The Titanic submersible's CEO says he preferred not to hire 50-year-old White guys

The Titanic submersible's CEO says he preferred not to hire 50-year-old White guys

Oceangate Expeditions CEO Stockton Rush, who is aboard the missing submersible, once explained that he preferred not to hire 50-year-old White guys with military experience to pilot his company's vessels.

Rush said he valued captains who were inspirational over experience, noting that anybody can drive the sub, which is controlled with a $30 video game controller.

When you started the business, one of things youll find, there are other sub-operators out there, but they typically have gentlemen who are ex-military submariners, and you'll see a whole bunch of 50-year-old White guys, Rush said in an interview last month with Teledyne Marine.

I wanted our team to be younger, to be inspirational, and I'm not going to inspire a 16-year-old to go pursue marine technology, but a 25-year-old, you know, who's a subpilot or a platform operator or one of our techs can be inspirational, he said. We're doing things that are completely new, so we have really tried to get very intelligent, motivated, younger people involved, he said. We're taking approaches that are used largely in the aerospace industry, it's related to safety and some of the preponderance of checklists things we do for risk assessments and things like that, that are more aviation related than ocean related, and we can train people to do that, he said. We can train someone to pilot the sub, we use a game controller, so anybody can drive the sub. Rush is one of five crew members on OceanGate's Titan submersible craft, which disappeared on Sunday, June 18, during a dive to the wreckage of the Titanic in the Atlantic Ocean.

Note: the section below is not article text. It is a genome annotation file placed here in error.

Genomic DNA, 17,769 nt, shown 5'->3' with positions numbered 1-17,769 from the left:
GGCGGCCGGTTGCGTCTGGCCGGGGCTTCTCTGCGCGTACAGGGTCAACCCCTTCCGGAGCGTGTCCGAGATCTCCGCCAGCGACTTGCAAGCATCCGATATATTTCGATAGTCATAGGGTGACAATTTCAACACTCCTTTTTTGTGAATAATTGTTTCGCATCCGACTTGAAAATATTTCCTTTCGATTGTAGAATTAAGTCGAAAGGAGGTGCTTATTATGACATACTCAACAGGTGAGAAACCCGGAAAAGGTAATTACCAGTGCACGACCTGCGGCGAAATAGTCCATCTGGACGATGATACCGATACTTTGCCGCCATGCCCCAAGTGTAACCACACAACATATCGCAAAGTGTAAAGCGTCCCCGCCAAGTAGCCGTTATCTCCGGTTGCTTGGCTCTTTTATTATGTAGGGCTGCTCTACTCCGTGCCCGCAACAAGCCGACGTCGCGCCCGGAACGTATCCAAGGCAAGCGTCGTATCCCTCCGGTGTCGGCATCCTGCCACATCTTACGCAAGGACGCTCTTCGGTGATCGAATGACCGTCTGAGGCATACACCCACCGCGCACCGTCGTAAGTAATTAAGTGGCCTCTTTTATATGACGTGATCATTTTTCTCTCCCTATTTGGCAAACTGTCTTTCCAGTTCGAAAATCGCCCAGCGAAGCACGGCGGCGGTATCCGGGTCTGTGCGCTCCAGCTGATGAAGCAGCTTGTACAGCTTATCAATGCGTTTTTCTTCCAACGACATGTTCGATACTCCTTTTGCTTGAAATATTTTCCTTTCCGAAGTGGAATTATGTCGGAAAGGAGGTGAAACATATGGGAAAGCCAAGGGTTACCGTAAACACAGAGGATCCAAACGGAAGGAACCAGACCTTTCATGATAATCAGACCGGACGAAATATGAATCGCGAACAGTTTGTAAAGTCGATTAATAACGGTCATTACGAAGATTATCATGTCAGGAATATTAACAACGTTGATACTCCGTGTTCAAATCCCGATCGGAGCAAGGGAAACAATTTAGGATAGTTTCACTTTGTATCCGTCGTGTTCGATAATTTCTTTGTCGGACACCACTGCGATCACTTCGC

The crew has been sealed in the craft by U.S. and Canadian authorities, with a limited oxygen supply. The other passengers include a British businessman Paul-Henry Nargeolet, a British businessman and explorer Hamish Harding, Pakistani businessman Shahzada Dawood and his son Sulaiman Dawood.

The Titan submersible will run out of breathable air by 5 to 6 a.m. Thursday, the Coast Guard said.

The Coast Guard sent three new vessels to the Atlantic Ocean on Wednesday morning to join the search and rescue efforts with additional tools to scan the ocean floor as they race against the clock.

OceanGate Expeditions charges $250,000 for a 22-foot submersible capable of diving 13120 feet underwater.

Rush revealed that the craft is controlled with a Moditech F 710 wireless gamepad, which retails on Amazon for $30.

The OceanGate, founded in 2009 by Rush, has several custom-made submersibles, including Titan, that were designed to reach depths of 13123 feet needed to visit the wreck of the Titanic, which lies at a depth of about 12,500 feet. When at sea, the Titan utilizes SpaceX's Starlink satellite communication system.

The company's website states that the Titan's life support capacity is sufficient to sustain its five-person crew for 96 hours. The Coast Guard said the submersible departed the Canadian research vessel Polar Prince on Sunday for its trip to the Titanic, and the ship lost contact with the sub after about 1 hour and 45 minutes.